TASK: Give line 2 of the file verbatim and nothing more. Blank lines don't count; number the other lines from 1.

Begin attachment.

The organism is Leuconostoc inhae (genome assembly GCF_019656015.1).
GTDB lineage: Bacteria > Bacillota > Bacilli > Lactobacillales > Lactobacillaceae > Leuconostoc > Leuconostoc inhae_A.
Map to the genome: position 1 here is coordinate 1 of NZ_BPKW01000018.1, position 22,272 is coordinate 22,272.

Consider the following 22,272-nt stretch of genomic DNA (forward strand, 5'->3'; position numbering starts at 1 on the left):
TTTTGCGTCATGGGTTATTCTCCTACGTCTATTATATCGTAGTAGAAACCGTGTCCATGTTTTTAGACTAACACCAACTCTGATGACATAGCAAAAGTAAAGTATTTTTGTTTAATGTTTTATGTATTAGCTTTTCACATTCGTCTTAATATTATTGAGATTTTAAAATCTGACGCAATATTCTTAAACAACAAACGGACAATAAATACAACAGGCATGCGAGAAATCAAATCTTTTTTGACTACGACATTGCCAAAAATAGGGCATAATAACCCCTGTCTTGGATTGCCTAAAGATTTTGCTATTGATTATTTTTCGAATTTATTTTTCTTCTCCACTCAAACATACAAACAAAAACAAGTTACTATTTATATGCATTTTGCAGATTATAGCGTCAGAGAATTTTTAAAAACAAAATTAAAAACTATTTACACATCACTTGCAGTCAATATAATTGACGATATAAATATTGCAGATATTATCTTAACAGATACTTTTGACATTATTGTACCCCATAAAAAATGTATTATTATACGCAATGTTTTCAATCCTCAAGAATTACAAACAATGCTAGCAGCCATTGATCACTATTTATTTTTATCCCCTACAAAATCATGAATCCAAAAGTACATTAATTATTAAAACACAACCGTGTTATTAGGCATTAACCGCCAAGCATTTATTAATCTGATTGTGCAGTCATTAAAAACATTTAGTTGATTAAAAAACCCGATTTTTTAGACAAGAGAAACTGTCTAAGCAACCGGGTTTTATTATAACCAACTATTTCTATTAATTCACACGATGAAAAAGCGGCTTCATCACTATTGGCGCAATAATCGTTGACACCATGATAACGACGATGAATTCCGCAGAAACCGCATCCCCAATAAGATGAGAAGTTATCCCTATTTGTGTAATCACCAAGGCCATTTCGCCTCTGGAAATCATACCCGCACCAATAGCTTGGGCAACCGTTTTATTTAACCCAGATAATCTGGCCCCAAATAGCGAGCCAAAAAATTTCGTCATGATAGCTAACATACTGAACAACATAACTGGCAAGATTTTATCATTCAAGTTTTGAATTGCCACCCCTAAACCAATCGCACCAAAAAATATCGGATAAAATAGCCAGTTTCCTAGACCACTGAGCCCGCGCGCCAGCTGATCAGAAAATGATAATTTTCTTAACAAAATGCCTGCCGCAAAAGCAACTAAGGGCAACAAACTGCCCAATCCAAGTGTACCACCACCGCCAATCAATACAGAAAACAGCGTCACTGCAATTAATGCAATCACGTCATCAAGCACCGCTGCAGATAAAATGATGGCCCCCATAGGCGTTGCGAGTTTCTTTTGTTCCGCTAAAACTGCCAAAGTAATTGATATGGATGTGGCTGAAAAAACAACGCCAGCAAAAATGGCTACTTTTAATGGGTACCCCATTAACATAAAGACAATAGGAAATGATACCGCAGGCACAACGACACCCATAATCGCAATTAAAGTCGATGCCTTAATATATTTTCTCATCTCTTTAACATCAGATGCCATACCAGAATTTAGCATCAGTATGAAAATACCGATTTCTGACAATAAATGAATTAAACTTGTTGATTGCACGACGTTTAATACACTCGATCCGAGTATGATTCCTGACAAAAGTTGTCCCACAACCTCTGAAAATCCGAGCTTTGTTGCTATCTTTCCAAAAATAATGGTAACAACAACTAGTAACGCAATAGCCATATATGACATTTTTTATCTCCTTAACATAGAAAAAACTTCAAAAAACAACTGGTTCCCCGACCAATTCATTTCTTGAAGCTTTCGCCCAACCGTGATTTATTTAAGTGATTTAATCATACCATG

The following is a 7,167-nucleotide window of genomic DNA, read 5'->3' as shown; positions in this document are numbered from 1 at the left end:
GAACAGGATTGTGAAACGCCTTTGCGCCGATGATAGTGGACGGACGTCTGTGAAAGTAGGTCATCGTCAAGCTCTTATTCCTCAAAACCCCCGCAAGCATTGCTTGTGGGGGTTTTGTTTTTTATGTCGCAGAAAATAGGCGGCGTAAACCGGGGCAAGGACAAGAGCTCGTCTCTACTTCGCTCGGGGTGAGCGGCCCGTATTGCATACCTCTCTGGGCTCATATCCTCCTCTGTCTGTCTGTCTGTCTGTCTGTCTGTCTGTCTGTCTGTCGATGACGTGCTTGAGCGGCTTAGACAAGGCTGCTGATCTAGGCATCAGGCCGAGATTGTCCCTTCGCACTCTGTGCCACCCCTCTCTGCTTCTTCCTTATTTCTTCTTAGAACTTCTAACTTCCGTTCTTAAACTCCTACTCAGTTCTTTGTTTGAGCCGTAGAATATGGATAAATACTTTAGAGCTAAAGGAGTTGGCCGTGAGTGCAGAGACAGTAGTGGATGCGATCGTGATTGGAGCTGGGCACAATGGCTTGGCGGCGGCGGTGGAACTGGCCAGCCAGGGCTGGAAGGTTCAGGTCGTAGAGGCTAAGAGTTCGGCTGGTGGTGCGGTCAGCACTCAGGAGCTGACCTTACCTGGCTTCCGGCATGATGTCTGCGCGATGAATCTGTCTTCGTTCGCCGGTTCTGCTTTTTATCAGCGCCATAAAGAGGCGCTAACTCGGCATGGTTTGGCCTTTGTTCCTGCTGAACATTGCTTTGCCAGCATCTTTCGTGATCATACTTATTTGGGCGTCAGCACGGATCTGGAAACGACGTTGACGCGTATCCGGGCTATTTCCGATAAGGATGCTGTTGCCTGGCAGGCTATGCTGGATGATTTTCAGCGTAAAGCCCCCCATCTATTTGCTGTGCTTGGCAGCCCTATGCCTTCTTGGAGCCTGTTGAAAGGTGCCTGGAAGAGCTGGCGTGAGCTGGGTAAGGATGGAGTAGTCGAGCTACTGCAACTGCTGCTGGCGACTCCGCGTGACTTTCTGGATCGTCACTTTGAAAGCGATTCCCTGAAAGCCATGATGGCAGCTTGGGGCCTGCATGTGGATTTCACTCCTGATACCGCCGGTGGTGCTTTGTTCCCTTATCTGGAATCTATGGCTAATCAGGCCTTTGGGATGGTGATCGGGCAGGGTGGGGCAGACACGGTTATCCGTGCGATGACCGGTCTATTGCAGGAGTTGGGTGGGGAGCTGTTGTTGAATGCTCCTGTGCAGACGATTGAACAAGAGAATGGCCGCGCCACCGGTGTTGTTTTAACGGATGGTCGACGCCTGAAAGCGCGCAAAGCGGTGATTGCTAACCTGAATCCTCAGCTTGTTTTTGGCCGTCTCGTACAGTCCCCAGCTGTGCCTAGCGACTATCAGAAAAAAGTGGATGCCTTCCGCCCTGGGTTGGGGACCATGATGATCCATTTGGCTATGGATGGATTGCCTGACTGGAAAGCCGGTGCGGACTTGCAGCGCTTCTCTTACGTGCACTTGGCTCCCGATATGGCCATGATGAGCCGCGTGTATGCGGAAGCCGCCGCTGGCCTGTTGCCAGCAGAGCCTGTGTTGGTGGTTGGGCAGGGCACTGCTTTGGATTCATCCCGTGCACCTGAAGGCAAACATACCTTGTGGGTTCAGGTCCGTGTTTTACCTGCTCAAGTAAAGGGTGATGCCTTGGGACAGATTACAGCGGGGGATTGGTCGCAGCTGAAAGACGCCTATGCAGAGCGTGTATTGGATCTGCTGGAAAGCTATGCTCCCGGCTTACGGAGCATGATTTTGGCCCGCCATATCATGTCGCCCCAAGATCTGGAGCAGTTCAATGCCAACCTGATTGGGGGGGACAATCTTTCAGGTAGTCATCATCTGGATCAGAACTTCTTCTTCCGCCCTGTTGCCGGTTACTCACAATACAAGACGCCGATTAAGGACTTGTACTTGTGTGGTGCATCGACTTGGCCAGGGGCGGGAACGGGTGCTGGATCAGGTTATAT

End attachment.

GTDB lineage: Bacteria > Bacillota > Bacilli > Lactobacillales > Lactobacillaceae > Leuconostoc > Leuconostoc inhae_A.